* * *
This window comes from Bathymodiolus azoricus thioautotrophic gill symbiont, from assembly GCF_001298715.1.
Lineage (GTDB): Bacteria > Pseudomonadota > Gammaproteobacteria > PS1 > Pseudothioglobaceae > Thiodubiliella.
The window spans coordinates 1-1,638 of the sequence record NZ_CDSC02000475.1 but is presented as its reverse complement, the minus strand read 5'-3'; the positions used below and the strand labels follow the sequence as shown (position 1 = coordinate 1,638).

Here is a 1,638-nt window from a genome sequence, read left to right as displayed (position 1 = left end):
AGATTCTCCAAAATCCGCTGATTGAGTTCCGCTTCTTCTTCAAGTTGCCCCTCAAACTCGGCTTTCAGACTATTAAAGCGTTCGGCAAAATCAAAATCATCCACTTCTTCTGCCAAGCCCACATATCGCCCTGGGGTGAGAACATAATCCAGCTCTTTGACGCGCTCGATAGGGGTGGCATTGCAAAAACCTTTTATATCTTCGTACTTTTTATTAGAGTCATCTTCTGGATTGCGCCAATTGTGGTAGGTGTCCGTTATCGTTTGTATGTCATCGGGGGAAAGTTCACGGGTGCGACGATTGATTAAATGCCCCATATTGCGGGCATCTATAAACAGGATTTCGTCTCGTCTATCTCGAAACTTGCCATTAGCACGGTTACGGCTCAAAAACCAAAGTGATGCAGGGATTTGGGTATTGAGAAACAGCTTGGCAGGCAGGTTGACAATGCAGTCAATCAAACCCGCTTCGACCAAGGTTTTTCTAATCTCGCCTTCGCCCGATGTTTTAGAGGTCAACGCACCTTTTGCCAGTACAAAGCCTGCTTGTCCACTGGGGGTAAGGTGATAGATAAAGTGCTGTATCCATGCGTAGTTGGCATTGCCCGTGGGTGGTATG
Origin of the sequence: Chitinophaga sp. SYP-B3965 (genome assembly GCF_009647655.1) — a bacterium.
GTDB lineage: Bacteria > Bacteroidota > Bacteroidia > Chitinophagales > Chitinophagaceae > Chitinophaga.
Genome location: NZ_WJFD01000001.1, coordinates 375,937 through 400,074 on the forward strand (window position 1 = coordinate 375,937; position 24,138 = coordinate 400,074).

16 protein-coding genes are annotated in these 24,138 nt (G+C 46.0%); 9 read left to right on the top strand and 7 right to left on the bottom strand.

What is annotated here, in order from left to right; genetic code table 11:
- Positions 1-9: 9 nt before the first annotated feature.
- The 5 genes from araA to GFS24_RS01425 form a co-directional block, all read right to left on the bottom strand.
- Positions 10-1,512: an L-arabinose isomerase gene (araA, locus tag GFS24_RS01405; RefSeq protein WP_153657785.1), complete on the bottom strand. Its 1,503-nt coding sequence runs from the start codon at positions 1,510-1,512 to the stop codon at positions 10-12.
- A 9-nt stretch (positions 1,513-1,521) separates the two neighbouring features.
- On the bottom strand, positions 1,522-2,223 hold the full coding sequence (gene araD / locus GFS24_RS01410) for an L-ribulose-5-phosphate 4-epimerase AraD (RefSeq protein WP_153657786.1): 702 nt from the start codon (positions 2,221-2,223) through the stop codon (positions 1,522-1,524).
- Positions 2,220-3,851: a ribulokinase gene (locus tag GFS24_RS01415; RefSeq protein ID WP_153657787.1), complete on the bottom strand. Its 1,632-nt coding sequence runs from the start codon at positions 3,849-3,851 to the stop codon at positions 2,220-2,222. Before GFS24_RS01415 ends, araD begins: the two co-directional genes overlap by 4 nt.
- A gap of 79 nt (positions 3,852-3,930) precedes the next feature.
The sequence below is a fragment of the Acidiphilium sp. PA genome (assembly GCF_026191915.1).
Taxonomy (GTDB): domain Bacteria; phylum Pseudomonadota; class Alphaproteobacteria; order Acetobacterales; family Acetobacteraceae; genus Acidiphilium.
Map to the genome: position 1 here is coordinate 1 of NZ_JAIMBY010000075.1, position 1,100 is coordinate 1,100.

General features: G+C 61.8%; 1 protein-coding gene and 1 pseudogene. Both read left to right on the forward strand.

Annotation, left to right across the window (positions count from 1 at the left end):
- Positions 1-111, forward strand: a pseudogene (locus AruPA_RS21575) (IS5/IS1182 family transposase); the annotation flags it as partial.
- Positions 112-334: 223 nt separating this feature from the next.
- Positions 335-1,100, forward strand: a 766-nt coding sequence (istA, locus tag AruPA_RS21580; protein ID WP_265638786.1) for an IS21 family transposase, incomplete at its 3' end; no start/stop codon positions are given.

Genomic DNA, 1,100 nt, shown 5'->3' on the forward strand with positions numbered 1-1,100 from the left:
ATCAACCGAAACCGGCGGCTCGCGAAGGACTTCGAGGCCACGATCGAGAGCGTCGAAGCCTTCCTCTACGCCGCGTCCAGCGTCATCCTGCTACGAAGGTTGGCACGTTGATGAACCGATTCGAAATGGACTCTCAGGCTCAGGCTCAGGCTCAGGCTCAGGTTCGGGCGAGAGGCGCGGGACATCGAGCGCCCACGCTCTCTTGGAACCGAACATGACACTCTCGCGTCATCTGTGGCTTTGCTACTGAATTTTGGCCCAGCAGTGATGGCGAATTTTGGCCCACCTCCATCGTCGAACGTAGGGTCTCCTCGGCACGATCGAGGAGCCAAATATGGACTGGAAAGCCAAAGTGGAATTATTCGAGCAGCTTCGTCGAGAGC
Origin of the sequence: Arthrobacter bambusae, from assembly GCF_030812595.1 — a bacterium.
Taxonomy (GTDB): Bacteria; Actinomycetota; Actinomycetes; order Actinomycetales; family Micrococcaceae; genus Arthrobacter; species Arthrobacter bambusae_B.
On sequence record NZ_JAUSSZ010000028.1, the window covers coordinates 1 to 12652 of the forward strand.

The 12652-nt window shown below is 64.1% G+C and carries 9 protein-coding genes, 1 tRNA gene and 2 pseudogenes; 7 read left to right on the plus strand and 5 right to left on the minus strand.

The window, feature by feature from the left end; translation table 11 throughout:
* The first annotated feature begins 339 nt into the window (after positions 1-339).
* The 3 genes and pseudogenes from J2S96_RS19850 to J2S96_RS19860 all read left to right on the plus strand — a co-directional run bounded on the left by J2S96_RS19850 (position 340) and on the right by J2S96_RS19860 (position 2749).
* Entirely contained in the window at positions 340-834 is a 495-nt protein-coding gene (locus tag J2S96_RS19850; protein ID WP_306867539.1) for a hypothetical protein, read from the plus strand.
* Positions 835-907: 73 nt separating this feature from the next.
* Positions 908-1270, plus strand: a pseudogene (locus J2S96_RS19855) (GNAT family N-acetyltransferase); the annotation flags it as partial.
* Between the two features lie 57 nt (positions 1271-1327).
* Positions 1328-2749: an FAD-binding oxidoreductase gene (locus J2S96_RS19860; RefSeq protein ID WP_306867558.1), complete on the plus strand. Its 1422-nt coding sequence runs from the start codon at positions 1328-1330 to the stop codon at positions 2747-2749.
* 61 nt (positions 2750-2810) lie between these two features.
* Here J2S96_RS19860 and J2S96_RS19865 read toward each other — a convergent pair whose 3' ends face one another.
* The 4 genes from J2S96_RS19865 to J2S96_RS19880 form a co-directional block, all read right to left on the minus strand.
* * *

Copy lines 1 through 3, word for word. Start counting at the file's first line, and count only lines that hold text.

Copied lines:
This window comes from Bathymodiolus azoricus thioautotrophic gill symbiont, from assembly GCF_001298715.1.
Lineage (GTDB): Bacteria > Pseudomonadota > Gammaproteobacteria > PS1 > Pseudothioglobaceae > Thiodubiliella.
The window spans coordinates 1-1,638 of the sequence record NZ_CDSC02000475.1 but is presented as its reverse complement, the minus strand read 5'-3'; the positions used below and the strand labels follow the sequence as shown (position 1 = coordinate 1,638).